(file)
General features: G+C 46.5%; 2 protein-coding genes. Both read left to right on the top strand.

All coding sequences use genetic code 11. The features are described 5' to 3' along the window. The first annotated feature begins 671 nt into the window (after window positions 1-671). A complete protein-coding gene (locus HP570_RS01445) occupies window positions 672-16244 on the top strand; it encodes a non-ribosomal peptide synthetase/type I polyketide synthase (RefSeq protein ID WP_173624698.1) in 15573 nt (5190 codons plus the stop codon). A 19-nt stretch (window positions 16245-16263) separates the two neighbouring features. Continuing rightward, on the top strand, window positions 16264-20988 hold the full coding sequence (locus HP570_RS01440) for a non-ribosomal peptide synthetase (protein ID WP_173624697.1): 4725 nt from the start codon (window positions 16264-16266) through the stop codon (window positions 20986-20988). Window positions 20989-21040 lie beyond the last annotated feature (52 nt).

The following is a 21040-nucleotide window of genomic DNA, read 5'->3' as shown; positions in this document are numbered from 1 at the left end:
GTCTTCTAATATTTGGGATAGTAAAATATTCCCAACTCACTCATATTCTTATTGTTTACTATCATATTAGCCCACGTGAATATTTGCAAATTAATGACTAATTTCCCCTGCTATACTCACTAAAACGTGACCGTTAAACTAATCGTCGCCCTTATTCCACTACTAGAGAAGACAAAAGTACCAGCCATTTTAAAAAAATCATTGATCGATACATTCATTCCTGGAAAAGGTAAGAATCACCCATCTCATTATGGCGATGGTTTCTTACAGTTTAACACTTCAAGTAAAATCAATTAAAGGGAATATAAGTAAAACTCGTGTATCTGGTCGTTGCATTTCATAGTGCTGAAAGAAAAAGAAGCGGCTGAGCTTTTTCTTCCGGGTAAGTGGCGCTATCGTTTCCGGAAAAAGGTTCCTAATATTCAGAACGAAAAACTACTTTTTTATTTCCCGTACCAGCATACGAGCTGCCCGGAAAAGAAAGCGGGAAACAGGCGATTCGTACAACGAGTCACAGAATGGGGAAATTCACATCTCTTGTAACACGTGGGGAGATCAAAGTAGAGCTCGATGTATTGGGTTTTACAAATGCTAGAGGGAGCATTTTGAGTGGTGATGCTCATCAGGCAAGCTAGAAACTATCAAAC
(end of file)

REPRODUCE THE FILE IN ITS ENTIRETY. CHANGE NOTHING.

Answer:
General features: G+C 46.5%; 2 protein-coding genes. Both read left to right on the top strand.

All coding sequences use genetic code 11. The features are described 5' to 3' along the window. The first annotated feature begins 671 nt into the window (after window positions 1-671). A complete protein-coding gene (locus HP570_RS01445) occupies window positions 672-16244 on the top strand; it encodes a non-ribosomal peptide synthetase/type I polyketide synthase (RefSeq protein ID WP_173624698.1) in 15573 nt (5190 codons plus the stop codon). A 19-nt stretch (window positions 16245-16263) separates the two neighbouring features. Continuing rightward, on the top strand, window positions 16264-20988 hold the full coding sequence (locus HP570_RS01440) for a non-ribosomal peptide synthetase (protein ID WP_173624697.1): 4725 nt from the start codon (window positions 16264-16266) through the stop codon (window positions 20986-20988). Window positions 20989-21040 lie beyond the last annotated feature (52 nt).

The following is a 21040-nucleotide window of genomic DNA, read 5'->3' as shown; positions in this document are numbered from 1 at the left end:
GTCTTCTAATATTTGGGATAGTAAAATATTCCCAACTCACTCATATTCTTATTGTTTACTATCATATTAGCCCACGTGAATATTTGCAAATTAATGACTAATTTCCCCTGCTATACTCACTAAAACGTGACCGTTAAACTAATCGTCGCCCTTATTCCACTACTAGAGAAGACAAAAGTACCAGCCATTTTAAAAAAATCATTGATCGATACATTCATTCCTGGAAAAGGTAAGAATCACCCATCTCATTATGGCGATGGTTTCTTACAGTTTAACACTTCAAGTAAAATCAATTAAAGGGAATATAAGTAAAACTCGTGTATCTGGTCGTTGCATTTCATAGTGCTGAAAGAAAAAGAAGCGGCTGAGCTTTTTCTTCCGGGTAAGTGGCGCTATCGTTTCCGGAAAAAGGTTCCTAATATTCAGAACGAAAAACTACTTTTTTATTTCCCGTACCAGCATACGAGCTGCCCGGAAAAGAAAGCGGGAAACAGGCGATTCGTACAACGAGTCACAGAATGGGGAAATTCACATCTCTTGTAACACGTGGGGAGATCAAAGTAGAGCTCGATGTATTGGGTTTTACAAATGCTAGAGGGAGCATTTTGAGTGGTGATGCTCATCAGGCAAGCTAGAAACTATCAAAC